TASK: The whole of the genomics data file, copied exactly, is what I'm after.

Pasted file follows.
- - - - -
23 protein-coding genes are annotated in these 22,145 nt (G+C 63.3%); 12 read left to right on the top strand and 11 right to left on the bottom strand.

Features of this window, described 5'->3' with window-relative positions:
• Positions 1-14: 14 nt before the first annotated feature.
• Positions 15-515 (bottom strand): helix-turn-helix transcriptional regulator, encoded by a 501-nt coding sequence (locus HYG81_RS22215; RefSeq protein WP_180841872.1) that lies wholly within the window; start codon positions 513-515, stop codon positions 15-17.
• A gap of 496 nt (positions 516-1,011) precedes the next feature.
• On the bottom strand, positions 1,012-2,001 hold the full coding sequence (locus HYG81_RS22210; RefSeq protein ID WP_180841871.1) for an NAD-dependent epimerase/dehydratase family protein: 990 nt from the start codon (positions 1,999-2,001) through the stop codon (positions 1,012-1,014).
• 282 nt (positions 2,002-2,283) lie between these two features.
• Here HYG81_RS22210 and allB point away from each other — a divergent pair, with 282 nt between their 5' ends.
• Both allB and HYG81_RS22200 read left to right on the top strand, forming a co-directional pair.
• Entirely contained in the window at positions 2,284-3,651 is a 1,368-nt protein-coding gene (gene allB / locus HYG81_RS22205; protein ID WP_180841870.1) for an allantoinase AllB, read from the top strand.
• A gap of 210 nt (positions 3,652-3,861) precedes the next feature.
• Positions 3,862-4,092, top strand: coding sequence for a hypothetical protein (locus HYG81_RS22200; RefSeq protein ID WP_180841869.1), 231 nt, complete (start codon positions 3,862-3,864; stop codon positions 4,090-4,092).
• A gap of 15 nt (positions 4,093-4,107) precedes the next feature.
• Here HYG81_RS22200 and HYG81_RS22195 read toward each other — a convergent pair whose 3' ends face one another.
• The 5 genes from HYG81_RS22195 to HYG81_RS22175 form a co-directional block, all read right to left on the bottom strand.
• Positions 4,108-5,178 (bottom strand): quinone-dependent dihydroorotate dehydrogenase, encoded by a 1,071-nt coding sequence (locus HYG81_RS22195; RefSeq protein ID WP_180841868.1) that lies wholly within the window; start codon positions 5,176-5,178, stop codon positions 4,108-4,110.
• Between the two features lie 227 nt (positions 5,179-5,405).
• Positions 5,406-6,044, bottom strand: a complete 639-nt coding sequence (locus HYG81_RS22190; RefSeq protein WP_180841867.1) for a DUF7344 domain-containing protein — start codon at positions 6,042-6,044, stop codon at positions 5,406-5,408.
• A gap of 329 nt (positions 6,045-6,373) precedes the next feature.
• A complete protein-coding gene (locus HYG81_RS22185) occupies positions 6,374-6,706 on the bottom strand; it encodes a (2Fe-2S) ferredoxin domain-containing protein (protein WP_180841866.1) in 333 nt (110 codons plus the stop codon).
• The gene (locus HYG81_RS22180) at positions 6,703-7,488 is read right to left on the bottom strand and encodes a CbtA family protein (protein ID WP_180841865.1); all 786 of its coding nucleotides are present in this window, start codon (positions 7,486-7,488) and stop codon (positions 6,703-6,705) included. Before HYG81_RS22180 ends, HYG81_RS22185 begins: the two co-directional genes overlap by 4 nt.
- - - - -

23 protein-coding genes are annotated in these 22,145 nt (G+C 63.3%); 12 read left to right on the top strand and 11 right to left on the bottom strand.

Features of this window, described 5'->3' with window-relative positions:
• Positions 1-14: 14 nt before the first annotated feature.
• Positions 15-515 (bottom strand): helix-turn-helix transcriptional regulator, encoded by a 501-nt coding sequence (locus HYG81_RS22215; RefSeq protein WP_180841872.1) that lies wholly within the window; start codon positions 513-515, stop codon positions 15-17.
• A gap of 496 nt (positions 516-1,011) precedes the next feature.
• On the bottom strand, positions 1,012-2,001 hold the full coding sequence (locus HYG81_RS22210; RefSeq protein ID WP_180841871.1) for an NAD-dependent epimerase/dehydratase family protein: 990 nt from the start codon (positions 1,999-2,001) through the stop codon (positions 1,012-1,014).
• 282 nt (positions 2,002-2,283) lie between these two features.
• Here HYG81_RS22210 and allB point away from each other — a divergent pair, with 282 nt between their 5' ends.
• Both allB and HYG81_RS22200 read left to right on the top strand, forming a co-directional pair.
• Entirely contained in the window at positions 2,284-3,651 is a 1,368-nt protein-coding gene (gene allB / locus HYG81_RS22205; protein ID WP_180841870.1) for an allantoinase AllB, read from the top strand.
• A gap of 210 nt (positions 3,652-3,861) precedes the next feature.
• Positions 3,862-4,092, top strand: coding sequence for a hypothetical protein (locus HYG81_RS22200; RefSeq protein ID WP_180841869.1), 231 nt, complete (start codon positions 3,862-3,864; stop codon positions 4,090-4,092).
• A gap of 15 nt (positions 4,093-4,107) precedes the next feature.
• Here HYG81_RS22200 and HYG81_RS22195 read toward each other — a convergent pair whose 3' ends face one another.
• The 5 genes from HYG81_RS22195 to HYG81_RS22175 form a co-directional block, all read right to left on the bottom strand.
• Positions 4,108-5,178 (bottom strand): quinone-dependent dihydroorotate dehydrogenase, encoded by a 1,071-nt coding sequence (locus HYG81_RS22195; RefSeq protein ID WP_180841868.1) that lies wholly within the window; start codon positions 5,176-5,178, stop codon positions 4,108-4,110.
• Between the two features lie 227 nt (positions 5,179-5,405).
• Positions 5,406-6,044, bottom strand: a complete 639-nt coding sequence (locus HYG81_RS22190; RefSeq protein WP_180841867.1) for a DUF7344 domain-containing protein — start codon at positions 6,042-6,044, stop codon at positions 5,406-5,408.
• A gap of 329 nt (positions 6,045-6,373) precedes the next feature.
• A complete protein-coding gene (locus HYG81_RS22185) occupies positions 6,374-6,706 on the bottom strand; it encodes a (2Fe-2S) ferredoxin domain-containing protein (protein WP_180841866.1) in 333 nt (110 codons plus the stop codon).
• The gene (locus HYG81_RS22180) at positions 6,703-7,488 is read right to left on the bottom strand and encodes a CbtA family protein (protein ID WP_180841865.1); all 786 of its coding nucleotides are present in this window, start codon (positions 7,486-7,488) and stop codon (positions 6,703-6,705) included. Before HYG81_RS22180 ends, HYG81_RS22185 begins: the two co-directional genes overlap by 4 nt.